Causation and the origin of life. Metabolism or replication first?

Department of Chemistry, Ben-Gurion University of the Negev, Beer Sheva 84105, Israel.
Origins of Life and Evolution of Biospheres (Impact Factor: 1.77). 07/2004; 34(3):307-21. DOI: 10.1023/B:ORIG.0000016446.51012.bc
Source: PubMed

ABSTRACT The conceptual gulf that separates the 'metabolism first' and 'replication first' mechanisms for the emergence of life continues to cloud the origin of life debate. In the present paper we analyze this aspect of the origin of life problem and offer arguments in favor of the 'replication first' school. Utilizing Wicken's two-tier approach to causation we argue that a causal connection between replication and metabolism can only be demonstrated if replication would have preceded metabolism. In conjunction with existing empirical evidence and theoretical reasoning, our analysis concludes that there is no substantive evidence for a 'metabolism first' mechanism for life's emergence, while a coherent case can be made for the 'replication first' group of mechanisms. The analysis reaffirms our conviction that life is an extreme expression of kinetic control, and that the emergence of metabolic pathways can be understood by considering life as a manifestation of 'replicative chemistry'.

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    ABSTRACT: In memoriam Jeffrey S. Wicken (1942-2002)-the evolutionarily minded biochemist, who in the 1970/80s strived for a synthesis of biological and physical theories to fathom the tentative origins of life. Several integrative concepts are worth remembering from Wicken's legacy. (i) Connecting life's origins and complex organization to a preexisting physical world demands a thermodynamically sound transition. (ii) Energetic 'charging' of the prebiosphere must precede the emergence of biological organization. (iii) Environmental energy gradients are exploited progressively, approaching maximum interactive structure and minimum dissipation. (iv) Dynamic self-assembly of prebiotic organic matter is driven by hydrophobic tension between water and amphiphilic building blocks, such as aggregating peptides from non-polar amino acids and base stacking in nucleic acids. (v) The dynamics of autocatalytic self-organization are facilitated by a multiplicity of weak interactions, such as hydrogen bonding, within and between macromolecular assemblies. (vi) The coevolution of (initially uncoded) proteins and nucleic acids in energy-coupled and metabolically active so-called 'microspheres' is more realistic as a kinetic transition model of primal biogenesis than 'hypercycle replication' theories for nucleic acid replicators on their own. All these considerations blend well with the current understanding that sunlight UV-induced photo-electronic excitation of colloidal metal sulfide particles appears most suitable as a prebiotic driver of organic synthesis reactions, in tight cooperation with organic, phase-separated, catalytic 'microspheres'. On the 'continuist vs. miraculist' schism described by Iris Fry for origins-of-life considerations (Table 1), Wicken was a fervent early protagonist of holistic 'continuist' views and agenda.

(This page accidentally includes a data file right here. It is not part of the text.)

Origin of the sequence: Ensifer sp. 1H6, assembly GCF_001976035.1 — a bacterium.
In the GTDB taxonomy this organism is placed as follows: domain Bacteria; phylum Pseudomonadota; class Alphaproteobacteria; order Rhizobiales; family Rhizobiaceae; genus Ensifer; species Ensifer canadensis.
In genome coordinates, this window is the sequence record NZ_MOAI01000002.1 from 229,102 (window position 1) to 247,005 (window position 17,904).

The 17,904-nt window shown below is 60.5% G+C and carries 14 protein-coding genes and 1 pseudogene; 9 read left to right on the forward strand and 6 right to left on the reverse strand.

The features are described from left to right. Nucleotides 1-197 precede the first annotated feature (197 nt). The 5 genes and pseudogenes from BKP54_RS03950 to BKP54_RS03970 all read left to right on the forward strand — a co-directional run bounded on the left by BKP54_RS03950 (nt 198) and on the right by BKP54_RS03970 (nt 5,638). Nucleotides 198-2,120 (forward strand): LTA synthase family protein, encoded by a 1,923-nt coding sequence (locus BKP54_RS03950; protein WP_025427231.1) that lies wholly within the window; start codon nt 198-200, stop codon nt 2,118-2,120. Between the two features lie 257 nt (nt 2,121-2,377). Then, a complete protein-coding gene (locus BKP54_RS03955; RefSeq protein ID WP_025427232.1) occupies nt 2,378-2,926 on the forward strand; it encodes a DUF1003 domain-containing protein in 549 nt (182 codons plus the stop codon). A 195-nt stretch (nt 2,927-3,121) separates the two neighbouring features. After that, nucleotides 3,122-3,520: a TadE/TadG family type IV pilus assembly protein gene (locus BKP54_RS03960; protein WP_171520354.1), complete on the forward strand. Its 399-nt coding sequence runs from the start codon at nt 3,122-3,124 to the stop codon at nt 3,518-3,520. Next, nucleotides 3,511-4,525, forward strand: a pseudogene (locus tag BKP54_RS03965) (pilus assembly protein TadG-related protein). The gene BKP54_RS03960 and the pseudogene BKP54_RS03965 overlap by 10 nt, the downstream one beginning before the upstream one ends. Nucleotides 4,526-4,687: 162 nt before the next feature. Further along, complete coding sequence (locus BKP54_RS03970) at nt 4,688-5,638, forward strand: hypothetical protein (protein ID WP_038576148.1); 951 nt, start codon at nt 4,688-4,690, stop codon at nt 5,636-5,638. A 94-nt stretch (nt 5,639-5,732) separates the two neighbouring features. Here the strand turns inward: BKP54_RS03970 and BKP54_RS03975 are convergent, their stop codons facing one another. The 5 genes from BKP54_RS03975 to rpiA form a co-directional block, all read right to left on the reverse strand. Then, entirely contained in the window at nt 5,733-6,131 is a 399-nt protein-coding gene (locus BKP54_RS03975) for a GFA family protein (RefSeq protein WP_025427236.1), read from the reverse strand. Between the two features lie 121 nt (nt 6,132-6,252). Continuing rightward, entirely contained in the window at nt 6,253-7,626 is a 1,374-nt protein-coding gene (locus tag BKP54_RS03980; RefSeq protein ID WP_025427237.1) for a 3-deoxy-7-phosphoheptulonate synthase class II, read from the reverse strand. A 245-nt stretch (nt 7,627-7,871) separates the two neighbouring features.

12/2012; 2(4):323-63. DOI:10.3390/life2040323
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    ABSTRACT: The effects of the addition of sugars, long-tailed n-alkyl pyranosides, n-alkyl glycerol ethers and n-alcohols on the properties of di-n-hexadecyldimethylammonium bromide (DHAB) vesicles have been studied. Properties that were examined include the stability, morphology, phase of the tails, and catalytic rate acceleration of the unimolecular decarboxylation of the 6-nitrobenzisoxazole-3-carboxylate anion (6-NBIC). The kinetic data were analyzed on the basis of the pseudophase model and show a rate acceleration of a factor of about 1000 relative to the reaction in water. Upon addition of most additives an inhibiting effect on the decarboxylation reaction of 6-NBIC is observed relative to the reaction in vesicles without any additive. The largest inhibition was observed in the case of cholesterol. Contrastingly, n-dodecyl-β-maltoside (in the spherical vesicle region) and trehalose accelerate the reaction. The activation parameters show that the most significant contribution to the Gibbs energy of activation is the enthalpic factor, with a partly compensating entropic contribution. Copyright © 2006 John Wiley & Sons, Ltd.
    Journal of Physical Organic Chemistry 04/2006; 19(4). DOI:10.1002/poc.1028 · 1.23 Impact Factor


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